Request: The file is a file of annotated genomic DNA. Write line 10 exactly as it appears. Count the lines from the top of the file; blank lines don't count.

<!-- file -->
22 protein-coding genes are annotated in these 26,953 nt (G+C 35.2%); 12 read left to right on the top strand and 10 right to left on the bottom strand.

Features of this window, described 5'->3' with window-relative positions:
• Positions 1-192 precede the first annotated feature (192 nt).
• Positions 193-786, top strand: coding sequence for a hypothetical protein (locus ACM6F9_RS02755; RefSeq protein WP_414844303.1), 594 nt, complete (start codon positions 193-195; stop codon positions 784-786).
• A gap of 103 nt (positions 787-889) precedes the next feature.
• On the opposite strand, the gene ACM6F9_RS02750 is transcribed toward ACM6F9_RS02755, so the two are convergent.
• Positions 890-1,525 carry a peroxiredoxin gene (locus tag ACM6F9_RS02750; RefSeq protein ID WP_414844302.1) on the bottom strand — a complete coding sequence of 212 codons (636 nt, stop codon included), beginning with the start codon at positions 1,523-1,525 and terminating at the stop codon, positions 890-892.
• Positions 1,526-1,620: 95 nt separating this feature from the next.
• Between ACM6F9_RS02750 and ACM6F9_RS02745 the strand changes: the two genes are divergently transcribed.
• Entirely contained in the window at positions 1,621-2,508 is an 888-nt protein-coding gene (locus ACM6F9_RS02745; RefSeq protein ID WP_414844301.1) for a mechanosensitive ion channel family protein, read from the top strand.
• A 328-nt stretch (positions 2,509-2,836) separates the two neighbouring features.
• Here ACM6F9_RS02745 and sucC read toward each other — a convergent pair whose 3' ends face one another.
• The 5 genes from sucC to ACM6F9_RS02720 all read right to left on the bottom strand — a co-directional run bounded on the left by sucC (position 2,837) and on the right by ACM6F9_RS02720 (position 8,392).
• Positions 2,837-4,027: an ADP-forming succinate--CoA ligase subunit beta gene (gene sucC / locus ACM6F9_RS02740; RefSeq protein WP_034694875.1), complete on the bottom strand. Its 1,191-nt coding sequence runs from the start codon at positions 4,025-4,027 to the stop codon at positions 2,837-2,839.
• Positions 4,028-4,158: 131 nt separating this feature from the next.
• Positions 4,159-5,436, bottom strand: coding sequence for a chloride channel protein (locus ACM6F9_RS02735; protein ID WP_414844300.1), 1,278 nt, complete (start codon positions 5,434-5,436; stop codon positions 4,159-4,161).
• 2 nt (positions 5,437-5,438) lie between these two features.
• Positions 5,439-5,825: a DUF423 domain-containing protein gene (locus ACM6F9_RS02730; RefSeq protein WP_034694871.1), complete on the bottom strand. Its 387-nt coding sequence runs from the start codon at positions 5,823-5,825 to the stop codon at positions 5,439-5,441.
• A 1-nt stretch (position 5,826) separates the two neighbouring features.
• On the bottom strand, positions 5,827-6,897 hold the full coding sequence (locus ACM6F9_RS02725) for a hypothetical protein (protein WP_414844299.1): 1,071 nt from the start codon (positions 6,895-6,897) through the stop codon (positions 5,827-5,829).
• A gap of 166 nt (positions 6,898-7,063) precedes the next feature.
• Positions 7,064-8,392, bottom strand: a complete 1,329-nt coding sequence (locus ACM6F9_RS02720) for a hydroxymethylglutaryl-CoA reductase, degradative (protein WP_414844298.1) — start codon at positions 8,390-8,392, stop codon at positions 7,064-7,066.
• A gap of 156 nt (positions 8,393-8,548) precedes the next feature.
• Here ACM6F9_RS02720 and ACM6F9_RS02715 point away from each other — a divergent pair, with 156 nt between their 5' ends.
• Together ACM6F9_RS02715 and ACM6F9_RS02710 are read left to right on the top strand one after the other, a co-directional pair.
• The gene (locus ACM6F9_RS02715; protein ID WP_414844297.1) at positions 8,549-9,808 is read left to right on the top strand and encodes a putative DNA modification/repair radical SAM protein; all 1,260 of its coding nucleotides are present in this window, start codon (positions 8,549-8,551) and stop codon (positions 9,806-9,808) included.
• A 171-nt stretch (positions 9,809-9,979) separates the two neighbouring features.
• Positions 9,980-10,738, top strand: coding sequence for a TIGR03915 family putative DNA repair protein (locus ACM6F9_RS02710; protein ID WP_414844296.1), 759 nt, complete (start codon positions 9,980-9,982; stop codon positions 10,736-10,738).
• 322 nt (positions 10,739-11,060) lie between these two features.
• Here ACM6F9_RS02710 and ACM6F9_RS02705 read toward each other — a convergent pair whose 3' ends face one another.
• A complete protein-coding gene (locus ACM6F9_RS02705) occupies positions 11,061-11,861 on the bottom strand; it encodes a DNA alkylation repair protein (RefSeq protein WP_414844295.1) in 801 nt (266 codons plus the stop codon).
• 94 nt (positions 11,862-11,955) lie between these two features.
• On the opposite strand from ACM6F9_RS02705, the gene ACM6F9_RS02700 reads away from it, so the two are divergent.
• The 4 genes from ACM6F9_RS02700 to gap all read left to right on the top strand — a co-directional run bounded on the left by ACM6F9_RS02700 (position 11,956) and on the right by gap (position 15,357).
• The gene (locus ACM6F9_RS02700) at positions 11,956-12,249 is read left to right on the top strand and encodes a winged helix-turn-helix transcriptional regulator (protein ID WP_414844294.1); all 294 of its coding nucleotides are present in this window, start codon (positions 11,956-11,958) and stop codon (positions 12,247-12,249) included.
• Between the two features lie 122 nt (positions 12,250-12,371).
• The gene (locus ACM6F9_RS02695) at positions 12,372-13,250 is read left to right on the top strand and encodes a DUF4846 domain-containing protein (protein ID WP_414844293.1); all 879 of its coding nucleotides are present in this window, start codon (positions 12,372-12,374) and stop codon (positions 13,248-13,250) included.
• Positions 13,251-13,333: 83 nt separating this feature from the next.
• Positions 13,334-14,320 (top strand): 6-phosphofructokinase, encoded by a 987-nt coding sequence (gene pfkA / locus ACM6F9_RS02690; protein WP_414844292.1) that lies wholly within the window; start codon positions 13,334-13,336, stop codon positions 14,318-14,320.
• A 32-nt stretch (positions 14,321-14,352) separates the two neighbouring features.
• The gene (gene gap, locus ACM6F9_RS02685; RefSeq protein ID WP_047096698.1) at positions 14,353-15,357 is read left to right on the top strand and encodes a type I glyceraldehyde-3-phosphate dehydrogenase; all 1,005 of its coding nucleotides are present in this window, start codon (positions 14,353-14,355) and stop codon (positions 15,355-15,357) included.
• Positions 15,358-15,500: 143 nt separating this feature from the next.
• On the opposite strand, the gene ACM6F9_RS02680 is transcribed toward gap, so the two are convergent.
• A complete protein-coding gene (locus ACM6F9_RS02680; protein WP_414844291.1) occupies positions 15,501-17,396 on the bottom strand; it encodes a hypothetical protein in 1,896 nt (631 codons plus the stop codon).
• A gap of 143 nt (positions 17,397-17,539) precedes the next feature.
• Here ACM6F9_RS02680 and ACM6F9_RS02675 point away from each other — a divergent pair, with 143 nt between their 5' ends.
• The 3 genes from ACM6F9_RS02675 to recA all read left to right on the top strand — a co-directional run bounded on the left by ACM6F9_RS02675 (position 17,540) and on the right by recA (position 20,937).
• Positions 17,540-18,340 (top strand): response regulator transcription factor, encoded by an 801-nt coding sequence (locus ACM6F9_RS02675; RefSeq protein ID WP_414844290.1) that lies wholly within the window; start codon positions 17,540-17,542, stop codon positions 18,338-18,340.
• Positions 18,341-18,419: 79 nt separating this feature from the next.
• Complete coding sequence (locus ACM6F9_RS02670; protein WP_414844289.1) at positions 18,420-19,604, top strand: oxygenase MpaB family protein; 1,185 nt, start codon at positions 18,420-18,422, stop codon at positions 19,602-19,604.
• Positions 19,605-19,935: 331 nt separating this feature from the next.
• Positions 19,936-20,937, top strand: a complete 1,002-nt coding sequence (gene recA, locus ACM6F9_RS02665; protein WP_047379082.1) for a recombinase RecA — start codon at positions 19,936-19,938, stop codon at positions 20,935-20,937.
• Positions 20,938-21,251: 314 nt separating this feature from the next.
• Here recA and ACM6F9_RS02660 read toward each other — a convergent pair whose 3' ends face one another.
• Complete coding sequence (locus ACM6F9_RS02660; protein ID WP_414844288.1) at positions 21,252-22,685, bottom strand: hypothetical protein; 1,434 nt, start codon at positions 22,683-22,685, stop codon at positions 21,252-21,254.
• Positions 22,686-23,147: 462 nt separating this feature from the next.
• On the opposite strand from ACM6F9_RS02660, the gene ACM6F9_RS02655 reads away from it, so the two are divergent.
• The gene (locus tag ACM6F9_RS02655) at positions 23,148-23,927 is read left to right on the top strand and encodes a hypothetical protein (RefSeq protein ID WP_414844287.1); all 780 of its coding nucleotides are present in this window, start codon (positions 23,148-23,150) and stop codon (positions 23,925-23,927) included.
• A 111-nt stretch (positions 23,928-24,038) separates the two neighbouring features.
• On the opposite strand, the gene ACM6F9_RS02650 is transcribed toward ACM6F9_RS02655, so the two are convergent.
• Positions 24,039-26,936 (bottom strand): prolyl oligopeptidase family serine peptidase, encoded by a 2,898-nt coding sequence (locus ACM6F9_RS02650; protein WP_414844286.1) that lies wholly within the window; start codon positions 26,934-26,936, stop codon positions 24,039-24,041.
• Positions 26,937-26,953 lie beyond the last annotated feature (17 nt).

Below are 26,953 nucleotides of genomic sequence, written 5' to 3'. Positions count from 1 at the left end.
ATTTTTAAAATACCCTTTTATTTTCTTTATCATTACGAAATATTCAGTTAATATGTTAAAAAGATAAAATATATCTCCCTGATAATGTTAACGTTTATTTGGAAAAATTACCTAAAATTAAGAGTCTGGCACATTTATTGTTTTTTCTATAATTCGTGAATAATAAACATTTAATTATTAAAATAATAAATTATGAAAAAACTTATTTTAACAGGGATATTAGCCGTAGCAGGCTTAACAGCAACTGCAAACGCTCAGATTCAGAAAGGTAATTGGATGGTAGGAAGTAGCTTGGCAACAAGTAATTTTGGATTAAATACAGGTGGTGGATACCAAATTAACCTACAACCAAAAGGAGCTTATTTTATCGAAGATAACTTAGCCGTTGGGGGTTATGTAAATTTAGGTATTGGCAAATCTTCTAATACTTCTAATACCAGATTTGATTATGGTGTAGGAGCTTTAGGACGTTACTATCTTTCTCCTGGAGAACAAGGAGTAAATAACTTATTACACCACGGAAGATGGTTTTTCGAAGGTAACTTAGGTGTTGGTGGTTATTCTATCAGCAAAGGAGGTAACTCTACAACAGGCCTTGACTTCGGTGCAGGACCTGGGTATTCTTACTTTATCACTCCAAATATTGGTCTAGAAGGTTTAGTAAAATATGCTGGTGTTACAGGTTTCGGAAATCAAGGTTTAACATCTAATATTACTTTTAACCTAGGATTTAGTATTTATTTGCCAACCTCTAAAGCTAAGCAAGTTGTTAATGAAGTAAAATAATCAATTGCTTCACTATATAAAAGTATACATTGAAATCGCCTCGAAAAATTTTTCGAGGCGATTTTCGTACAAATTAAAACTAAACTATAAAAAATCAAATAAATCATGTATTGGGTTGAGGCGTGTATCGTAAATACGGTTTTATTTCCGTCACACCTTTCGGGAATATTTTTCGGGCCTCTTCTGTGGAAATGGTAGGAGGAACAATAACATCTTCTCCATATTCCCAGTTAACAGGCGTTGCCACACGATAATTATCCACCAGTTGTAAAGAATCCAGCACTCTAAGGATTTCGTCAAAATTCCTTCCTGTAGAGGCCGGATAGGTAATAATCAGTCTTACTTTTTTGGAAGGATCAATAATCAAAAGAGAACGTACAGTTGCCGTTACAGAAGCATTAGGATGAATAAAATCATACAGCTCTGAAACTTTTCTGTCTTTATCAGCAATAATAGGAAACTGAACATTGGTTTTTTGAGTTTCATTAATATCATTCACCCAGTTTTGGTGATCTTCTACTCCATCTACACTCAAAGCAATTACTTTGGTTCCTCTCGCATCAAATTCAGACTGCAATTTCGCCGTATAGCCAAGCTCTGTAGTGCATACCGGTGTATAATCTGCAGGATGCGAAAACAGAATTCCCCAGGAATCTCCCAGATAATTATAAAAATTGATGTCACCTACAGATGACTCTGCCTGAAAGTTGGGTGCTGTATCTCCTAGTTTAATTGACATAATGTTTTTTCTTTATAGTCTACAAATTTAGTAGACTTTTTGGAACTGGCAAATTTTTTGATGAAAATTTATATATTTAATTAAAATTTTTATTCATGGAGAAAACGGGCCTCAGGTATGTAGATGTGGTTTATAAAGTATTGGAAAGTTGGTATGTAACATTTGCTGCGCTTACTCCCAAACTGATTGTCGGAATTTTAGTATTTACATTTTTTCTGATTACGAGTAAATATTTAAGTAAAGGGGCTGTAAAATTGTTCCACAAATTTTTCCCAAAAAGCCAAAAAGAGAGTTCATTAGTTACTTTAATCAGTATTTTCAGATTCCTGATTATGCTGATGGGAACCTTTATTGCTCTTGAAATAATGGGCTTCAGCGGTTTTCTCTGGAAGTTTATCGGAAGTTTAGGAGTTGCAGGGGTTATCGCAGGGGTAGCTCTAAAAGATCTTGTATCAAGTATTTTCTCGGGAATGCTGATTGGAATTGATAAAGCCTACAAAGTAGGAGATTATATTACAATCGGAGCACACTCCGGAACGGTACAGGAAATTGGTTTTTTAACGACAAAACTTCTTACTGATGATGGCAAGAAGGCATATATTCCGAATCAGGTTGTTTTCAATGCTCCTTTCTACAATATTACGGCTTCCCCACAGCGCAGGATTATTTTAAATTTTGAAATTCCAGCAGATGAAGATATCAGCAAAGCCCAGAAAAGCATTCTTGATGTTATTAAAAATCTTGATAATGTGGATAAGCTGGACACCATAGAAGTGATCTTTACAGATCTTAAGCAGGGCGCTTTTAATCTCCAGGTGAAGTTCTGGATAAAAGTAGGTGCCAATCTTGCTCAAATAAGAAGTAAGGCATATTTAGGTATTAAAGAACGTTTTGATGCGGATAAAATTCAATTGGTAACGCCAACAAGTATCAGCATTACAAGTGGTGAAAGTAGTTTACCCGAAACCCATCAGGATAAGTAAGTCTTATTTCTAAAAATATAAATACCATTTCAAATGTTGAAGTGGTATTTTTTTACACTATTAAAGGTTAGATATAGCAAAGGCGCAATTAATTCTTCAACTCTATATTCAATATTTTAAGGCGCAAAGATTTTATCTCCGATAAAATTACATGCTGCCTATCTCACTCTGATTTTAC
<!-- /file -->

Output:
• Entirely contained in the window at positions 1,621-2,508 is an 888-nt protein-coding gene (locus ACM6F9_RS02745; RefSeq protein ID WP_414844301.1) for a mechanosensitive ion channel family protein, read from the top strand.